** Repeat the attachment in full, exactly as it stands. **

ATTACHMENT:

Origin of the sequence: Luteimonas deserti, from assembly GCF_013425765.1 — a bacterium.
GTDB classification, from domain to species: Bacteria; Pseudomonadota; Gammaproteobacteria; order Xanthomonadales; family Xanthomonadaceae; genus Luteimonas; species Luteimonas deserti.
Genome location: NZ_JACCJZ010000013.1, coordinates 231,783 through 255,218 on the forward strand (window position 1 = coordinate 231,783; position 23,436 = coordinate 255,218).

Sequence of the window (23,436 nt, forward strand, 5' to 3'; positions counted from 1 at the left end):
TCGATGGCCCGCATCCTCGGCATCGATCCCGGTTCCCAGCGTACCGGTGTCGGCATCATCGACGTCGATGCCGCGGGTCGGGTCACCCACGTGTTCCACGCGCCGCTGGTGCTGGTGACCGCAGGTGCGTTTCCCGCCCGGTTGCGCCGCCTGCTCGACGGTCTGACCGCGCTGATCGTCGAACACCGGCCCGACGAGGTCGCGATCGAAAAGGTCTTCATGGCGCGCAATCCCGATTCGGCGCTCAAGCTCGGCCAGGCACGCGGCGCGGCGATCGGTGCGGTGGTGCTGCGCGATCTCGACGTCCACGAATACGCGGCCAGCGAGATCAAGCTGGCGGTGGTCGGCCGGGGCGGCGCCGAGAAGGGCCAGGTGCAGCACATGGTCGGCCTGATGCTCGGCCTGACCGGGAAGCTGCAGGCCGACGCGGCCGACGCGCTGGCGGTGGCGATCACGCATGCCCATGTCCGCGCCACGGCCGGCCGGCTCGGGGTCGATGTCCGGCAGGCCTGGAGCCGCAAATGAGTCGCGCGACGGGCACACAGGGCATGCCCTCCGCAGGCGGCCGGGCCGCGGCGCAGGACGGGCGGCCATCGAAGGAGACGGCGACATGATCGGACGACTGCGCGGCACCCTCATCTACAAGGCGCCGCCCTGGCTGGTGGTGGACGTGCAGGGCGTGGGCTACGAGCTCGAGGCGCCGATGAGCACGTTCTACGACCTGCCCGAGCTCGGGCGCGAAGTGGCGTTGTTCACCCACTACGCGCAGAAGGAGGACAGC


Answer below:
Origin of the sequence: Luteimonas deserti, from assembly GCF_013425765.1 — a bacterium.
GTDB classification, from domain to species: Bacteria; Pseudomonadota; Gammaproteobacteria; order Xanthomonadales; family Xanthomonadaceae; genus Luteimonas; species Luteimonas deserti.
Genome location: NZ_JACCJZ010000013.1, coordinates 231,783 through 255,218 on the forward strand (window position 1 = coordinate 231,783; position 23,436 = coordinate 255,218).

Sequence of the window (23,436 nt, forward strand, 5' to 3'; positions counted from 1 at the left end):
TCGATGGCCCGCATCCTCGGCATCGATCCCGGTTCCCAGCGTACCGGTGTCGGCATCATCGACGTCGATGCCGCGGGTCGGGTCACCCACGTGTTCCACGCGCCGCTGGTGCTGGTGACCGCAGGTGCGTTTCCCGCCCGGTTGCGCCGCCTGCTCGACGGTCTGACCGCGCTGATCGTCGAACACCGGCCCGACGAGGTCGCGATCGAAAAGGTCTTCATGGCGCGCAATCCCGATTCGGCGCTCAAGCTCGGCCAGGCACGCGGCGCGGCGATCGGTGCGGTGGTGCTGCGCGATCTCGACGTCCACGAATACGCGGCCAGCGAGATCAAGCTGGCGGTGGTCGGCCGGGGCGGCGCCGAGAAGGGCCAGGTGCAGCACATGGTCGGCCTGATGCTCGGCCTGACCGGGAAGCTGCAGGCCGACGCGGCCGACGCGCTGGCGGTGGCGATCACGCATGCCCATGTCCGCGCCACGGCCGGCCGGCTCGGGGTCGATGTCCGGCAGGCCTGGAGCCGCAAATGAGTCGCGCGACGGGCACACAGGGCATGCCCTCCGCAGGCGGCCGGGCCGCGGCGCAGGACGGGCGGCCATCGAAGGAGACGGCGACATGATCGGACGACTGCGCGGCACCCTCATCTACAAGGCGCCGCCCTGGCTGGTGGTGGACGTGCAGGGCGTGGGCTACGAGCTCGAGGCGCCGATGAGCACGTTCTACGACCTGCCCGAGCTCGGGCGCGAAGTGGCGTTGTTCACCCACTACGCGCAGAAGGAGGACAGC